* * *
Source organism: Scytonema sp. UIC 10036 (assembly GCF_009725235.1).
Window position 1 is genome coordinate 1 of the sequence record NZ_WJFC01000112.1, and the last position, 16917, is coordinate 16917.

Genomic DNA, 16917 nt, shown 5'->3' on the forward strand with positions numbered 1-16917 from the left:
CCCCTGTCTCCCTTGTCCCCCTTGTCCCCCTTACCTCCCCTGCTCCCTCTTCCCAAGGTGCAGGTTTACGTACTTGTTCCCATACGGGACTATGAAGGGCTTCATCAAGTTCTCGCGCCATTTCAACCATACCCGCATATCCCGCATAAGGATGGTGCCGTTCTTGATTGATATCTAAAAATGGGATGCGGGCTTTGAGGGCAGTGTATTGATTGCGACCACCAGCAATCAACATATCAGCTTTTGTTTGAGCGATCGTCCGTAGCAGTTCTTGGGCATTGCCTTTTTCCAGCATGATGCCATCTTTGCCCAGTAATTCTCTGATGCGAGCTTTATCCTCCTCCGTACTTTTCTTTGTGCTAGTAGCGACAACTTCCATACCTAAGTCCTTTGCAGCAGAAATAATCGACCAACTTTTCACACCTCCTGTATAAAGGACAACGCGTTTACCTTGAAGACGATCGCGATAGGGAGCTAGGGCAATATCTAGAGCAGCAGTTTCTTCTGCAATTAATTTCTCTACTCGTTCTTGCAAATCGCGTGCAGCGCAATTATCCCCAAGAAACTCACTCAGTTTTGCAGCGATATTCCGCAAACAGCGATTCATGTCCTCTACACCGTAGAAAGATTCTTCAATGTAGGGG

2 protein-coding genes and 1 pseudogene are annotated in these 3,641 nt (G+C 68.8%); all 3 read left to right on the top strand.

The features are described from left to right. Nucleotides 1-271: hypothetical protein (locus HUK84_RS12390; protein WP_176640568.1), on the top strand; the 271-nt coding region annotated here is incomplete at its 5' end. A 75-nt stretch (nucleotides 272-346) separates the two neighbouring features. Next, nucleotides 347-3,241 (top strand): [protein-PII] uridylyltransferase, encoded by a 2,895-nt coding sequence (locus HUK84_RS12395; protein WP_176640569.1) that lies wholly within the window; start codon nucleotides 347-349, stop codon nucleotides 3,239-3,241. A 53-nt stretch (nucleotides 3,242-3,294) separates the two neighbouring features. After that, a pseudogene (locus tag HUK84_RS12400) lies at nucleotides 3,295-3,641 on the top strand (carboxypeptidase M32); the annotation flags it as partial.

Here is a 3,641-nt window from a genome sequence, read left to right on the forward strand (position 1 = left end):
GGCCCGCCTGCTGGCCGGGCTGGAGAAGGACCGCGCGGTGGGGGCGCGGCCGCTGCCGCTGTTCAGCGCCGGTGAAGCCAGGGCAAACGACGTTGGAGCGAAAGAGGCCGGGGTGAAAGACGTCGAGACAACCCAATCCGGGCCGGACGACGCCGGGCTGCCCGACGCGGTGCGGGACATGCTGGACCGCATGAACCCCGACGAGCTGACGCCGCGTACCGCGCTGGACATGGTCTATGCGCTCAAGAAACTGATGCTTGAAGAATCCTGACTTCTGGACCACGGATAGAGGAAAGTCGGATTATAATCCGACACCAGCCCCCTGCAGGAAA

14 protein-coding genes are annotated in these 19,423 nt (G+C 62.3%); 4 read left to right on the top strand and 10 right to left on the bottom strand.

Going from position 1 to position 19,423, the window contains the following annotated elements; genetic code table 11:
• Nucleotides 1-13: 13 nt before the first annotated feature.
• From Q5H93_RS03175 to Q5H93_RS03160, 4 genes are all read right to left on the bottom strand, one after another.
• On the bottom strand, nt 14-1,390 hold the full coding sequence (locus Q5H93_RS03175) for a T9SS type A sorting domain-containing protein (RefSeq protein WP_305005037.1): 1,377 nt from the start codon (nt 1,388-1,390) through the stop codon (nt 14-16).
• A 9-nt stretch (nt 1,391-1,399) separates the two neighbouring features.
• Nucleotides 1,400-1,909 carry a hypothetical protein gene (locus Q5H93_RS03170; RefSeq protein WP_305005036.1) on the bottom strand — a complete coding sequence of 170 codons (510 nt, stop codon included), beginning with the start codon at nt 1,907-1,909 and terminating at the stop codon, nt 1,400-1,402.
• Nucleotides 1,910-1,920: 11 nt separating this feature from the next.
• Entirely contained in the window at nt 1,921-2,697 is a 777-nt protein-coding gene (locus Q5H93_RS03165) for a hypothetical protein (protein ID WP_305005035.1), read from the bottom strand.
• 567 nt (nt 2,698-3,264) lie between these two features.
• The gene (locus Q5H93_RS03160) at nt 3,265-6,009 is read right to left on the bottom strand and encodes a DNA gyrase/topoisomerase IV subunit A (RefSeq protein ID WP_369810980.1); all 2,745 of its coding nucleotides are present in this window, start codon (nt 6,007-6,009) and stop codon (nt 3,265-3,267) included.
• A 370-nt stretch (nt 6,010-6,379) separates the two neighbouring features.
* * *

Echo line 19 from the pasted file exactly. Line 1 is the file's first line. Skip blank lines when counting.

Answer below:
• The gene (locus Q5H93_RS03160) at nt 3,265-6,009 is read right to left on the bottom strand and encodes a DNA gyrase/topoisomerase IV subunit A (RefSeq protein ID WP_369810980.1); all 2,745 of its coding nucleotides are present in this window, start codon (nt 6,007-6,009) and stop codon (nt 3,265-3,267) included.